Inside Motorsports: Can’t fault Travis Pastrana’s effort in failed NASCAR endeavor
11/13/2013 6:53 PM
11/13/2013 10:14 PM
Travis Pastrana might not have been able to make a career out of NASCAR racing, but it wasn’t because of lack of effort or commitment by the X Games star.
While Pastrana was collected up in the media spotlight as the “next best thing” to hit NASCAR – much like former IndyCar Series driver Danica Patrick – he made no pretense about the difficult road he faced.
From his first days, Pastrana tried to give himself every opportunity to improve. He ran several K&N Pro Series races in addition to the Nationwide Series schedule he had planned, all in an effort to get as much track time as possible.
At the beginning of this season – his first as a full-time NASCAR driver – Pastrana showed some improvement and signs of speed.
He just never seemed to be able to capture the finesse needed on asphalt tracks.
“It’s tough to step back now and prove the critics were right, but unfortunately my results were not good enough to get the sponsors I needed to appropriately fund next season,” Pastrana wrote this week on his Facebook page.
“I hate to quit and I hate to fail, but sometimes things work out as they should.”
Pastrana said he hoped to continue to drive more rally and off-road events – he has been successful at both.
There were many who pinned a lot of expectations on Pastrana’s NASCAR experiment, hoping it would translate into something bigger and better for the sport.
Perhaps, though, Pastrana’s exit serves as an important reminder of two things.
First, NASCAR competition is tough and just because someone excelled at another form of racing doesn’t mean it will translate here.
And second, before pronouncing someone as great for the sport, it’s best to wait and see if they are at least good at it.
Dillon enters Truck finale: Austin Dillon, who has a chance to win the Nationwide series championship this weekend, also has entered Friday night’s Ford 200 Truck series season finale at Homestead, Fla.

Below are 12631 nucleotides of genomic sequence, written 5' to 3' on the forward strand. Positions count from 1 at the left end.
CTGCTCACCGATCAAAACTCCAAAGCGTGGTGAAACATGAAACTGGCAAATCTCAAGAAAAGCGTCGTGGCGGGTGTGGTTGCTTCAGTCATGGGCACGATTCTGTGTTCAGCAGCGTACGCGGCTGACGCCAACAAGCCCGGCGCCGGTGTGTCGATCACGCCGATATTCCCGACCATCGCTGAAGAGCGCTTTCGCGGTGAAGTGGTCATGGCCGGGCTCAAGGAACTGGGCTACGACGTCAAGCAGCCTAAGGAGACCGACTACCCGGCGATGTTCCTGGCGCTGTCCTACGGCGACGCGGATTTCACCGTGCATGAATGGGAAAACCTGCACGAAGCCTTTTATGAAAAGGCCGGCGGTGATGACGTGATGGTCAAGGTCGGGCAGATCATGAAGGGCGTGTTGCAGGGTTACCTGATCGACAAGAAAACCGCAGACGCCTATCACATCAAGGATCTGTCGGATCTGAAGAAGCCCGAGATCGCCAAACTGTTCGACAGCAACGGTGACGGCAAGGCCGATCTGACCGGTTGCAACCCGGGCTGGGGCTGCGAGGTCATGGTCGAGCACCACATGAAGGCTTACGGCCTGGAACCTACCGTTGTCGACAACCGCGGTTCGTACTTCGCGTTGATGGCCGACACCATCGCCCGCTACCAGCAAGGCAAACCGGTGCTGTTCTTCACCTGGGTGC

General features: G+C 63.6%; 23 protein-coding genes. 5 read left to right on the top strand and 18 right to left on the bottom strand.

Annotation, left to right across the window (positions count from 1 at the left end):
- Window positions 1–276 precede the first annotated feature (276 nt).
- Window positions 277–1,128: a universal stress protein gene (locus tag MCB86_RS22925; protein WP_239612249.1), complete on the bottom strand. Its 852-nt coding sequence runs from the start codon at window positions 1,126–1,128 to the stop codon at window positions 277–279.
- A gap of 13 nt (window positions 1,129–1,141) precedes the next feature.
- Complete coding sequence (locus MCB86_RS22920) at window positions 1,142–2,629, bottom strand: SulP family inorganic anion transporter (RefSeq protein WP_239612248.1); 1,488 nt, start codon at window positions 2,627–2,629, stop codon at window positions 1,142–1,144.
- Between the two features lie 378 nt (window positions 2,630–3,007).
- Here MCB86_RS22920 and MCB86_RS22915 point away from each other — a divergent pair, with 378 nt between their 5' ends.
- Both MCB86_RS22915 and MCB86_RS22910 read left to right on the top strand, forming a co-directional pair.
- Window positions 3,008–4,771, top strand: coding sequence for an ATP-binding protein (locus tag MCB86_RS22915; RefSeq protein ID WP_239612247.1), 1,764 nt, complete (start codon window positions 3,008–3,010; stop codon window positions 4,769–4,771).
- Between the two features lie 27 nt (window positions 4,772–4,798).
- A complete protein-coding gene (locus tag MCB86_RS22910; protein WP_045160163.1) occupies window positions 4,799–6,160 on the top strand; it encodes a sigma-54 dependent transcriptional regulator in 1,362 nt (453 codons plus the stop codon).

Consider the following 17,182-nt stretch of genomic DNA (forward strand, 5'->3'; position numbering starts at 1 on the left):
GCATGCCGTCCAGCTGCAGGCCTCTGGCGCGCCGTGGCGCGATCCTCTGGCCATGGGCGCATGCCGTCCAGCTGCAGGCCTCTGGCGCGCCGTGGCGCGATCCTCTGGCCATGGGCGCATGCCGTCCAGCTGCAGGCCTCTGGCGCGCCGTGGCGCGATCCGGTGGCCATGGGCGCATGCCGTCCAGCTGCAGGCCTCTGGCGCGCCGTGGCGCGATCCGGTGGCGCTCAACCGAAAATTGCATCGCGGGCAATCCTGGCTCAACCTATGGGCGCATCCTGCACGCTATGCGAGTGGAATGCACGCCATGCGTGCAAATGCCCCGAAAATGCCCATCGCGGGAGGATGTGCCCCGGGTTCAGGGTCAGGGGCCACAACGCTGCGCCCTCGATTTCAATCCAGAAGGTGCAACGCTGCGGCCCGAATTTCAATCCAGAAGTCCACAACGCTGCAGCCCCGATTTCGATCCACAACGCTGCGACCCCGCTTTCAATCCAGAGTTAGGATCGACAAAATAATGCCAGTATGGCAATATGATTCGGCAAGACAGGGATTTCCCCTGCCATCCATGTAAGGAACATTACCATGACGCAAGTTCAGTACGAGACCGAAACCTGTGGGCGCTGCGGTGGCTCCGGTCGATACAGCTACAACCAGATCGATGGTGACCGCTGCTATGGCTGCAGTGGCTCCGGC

Dillon will drive the No.6 Chevrolet for Sharp-Gallaher Racing. The team won this race a year ago with driver Cale Gale.
“Racing in the Trucks will help me determine exactly what my Nationwide Series car needs as I try to battle for that championship, and Richard Childress Racing has an alliance with SGR,” Dillon said.
“They put solid, competitive trucks on the track each week and won the race last year. I think we can put them in Victory Lane there again.”
LaJoie to Homestead for RPM: Corey LaJoie will make his Nationwide series debut Saturday, driving a second car for Richard Petty Motorsports. LaJoie is a development driver for RPM.
LaJoie, 22, has turned heads this year by winning three times in five Automobile Racing Club of America starts.
“I feel like I’ve been ready for this for a couple of years but finally everything is falling into place,” LaJoie said. “I’m happy it’s with a great organization like RPM, and I couldn’t be more excited to represent them on and off the race track.”
One more race for Larson: Nationwide series regular Kyle Larson, 21, will return to the Cup series this weekend and the seat of the No.51 Chevrolet – his final tune-up before taking the reins of the No.42 Earnhardt Ganassi Racing Chevrolet fulltime in 2014.
In three starts in the No.51, Larson’s best finish has been a 23rd at Texas.
Is it Christmas already? Speedway Christmas will return to Charlotte Motor Speedway bigger, brighter and better in its fourth year, with a new route of 3.1 miles and more than 3million LED lights in 800 displays.
Visitors will be able to get a peek of the lights during the Eggnog Jog 5K on Nov.22. Open nightly Nov. 23-Dec. 30, excluding Christmas Day, the Speedway Christmas drive-through light show will feature a life-sized, Bethlehem-themed village, photos with Santa and marshmallow roasting pits.
Admission will be$15 per car on nights the Christmas Village is closed and $20 per car if the village is open. For more information, call 800-455-3267.
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